City of Windhoek councillor and ex-mayor, Job Amupanda, has pulled out of a ministerial technical committee tasked with holding nationwide consultations on the controversial FIMA bill, his letter to finance minister, Ipumbu Shiimi shows.
Amupanda suggested that his presence on the committee made certain high-placed people uncomfortable and that Shiimi was coming under fire.
Amupanda was brought into the committee’s fold with the insistence of firebrand unionist and administrator of the Trade Union Congress of Namibia (TUCNA), Kavihuha Mahongora, who needed a political science expert plus a lawyer.
However, Amupanda said that the unionist, too, was coming under tremendous pressure “from stooges” to get rid of him.
“As you are aware, I was asked by TUCNA, as a political scientist, to assist them with the engagement processes on FIMA that would take form of a technical committee. I agreed particularly because of the ideological clarity, commitment and the union consciousness of TUCNA Secretary General Mr Mahongora Kavihuha.”
“On 21st July 2022, you wrote a letter informing me of your decision to appoint me as a member of the technical committee. It would seem that despite signing the 21st July 2022 letter, you were not at ease. It is as if you had a gun on your head. It is for this reason that you ostensibly went to involve yourself in futile mobilisation efforts, including calling TUCNA leaders to change my nomination because you are under attack. Understandably, Mr Kavihuha is being pressured by stooges in contact with you and under your caprice.”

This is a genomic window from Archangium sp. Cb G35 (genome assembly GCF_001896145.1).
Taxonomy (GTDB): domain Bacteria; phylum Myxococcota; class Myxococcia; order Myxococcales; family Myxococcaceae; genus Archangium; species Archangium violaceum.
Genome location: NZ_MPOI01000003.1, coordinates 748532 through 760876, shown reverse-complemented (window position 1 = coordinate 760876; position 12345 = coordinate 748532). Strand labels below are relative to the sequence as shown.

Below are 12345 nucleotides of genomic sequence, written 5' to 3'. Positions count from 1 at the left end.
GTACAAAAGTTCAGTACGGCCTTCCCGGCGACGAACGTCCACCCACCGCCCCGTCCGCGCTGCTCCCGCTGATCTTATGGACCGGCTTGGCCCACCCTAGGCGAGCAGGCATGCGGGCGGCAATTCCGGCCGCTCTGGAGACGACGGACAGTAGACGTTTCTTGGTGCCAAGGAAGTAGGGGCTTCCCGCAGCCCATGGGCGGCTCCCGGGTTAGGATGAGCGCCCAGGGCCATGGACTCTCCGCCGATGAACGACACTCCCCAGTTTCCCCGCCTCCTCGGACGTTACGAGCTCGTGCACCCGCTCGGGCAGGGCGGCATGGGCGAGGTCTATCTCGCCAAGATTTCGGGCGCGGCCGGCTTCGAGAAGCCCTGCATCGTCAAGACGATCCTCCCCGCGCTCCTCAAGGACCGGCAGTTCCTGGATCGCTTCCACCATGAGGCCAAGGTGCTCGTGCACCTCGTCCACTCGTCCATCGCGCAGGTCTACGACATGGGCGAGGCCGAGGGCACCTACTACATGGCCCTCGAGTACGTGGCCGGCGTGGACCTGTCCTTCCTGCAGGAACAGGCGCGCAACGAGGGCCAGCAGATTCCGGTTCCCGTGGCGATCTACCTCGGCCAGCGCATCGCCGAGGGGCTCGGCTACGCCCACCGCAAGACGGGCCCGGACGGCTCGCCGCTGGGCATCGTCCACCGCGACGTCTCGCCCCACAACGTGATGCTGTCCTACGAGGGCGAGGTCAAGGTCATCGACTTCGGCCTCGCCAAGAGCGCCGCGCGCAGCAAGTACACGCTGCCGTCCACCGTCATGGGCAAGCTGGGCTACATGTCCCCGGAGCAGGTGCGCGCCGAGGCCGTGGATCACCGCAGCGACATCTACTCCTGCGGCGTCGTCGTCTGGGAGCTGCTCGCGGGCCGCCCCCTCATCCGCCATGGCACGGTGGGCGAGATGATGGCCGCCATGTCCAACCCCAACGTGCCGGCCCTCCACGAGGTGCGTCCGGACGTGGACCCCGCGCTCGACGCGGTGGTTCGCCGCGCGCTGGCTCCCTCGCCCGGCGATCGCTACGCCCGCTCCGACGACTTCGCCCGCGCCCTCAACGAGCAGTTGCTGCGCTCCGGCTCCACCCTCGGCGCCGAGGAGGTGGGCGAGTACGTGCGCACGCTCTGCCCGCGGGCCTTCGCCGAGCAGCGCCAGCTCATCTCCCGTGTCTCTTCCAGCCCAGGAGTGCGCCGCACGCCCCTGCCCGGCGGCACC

“To make it easy for you, to indeed allow you to breathe, in order to achieve the objectives you are seeking with phone calls, I have resolved to withdraw myself from your technical committee. You can now relax and go ahead with more important national duties such as finding money for government workers who are going on strike,” the AR leader said.
In the meantime, finance ministry spokesperson Wilson Ashikoto could not comment on the matter as he said he was yet to see the letter because he was in the regions with work.
Shiimi was reported to be on a regional consultation mission on the mid-term budget review.
Mahongora has, in the meantime, said that Amupanda has a democratic right to take whatever decision he sees fit and that the work of the committee will go on.
“Job has his own democratic right to decide whether to withdraw or not to withdraw the same way he accepted when we approached him in his capacity as the academia to assist where possible. Initially, we proposed two academics, one dealing with social science who would deal with socio-economic issues, and a human rights lawyer so that they can advise our team when it comes to issues of regulation and its impact on socio-economic issues of workers and citizens at large. So, that was the basis on which we got him on our team,” he said.
Mahongora said he was not aware of anyone being put under pressure due to the inclusion of the Affirmative Repositioning big-wig.
Amupanda, however, insisted that the FIMA regulations will be resisted.
He said, “but I must hasten to inform you, honourable minister, that the neoliberal ontology in general and the FIMA, in particular, will be fought with vigour and determination. I do so in adherence of the solemn counsel of one of the great revolutionaries of the African people Thomas Sankara who told us to invent the future; “It took the madmen of yesterday for us to be able to act with extreme clarity today. I want to be one of those madmen. We must dare to invent the future.” Indeed, uuyuni okugulu kwetemba!” (an Oshiwambo proverb meaning that the world and life, in general, are cyclical).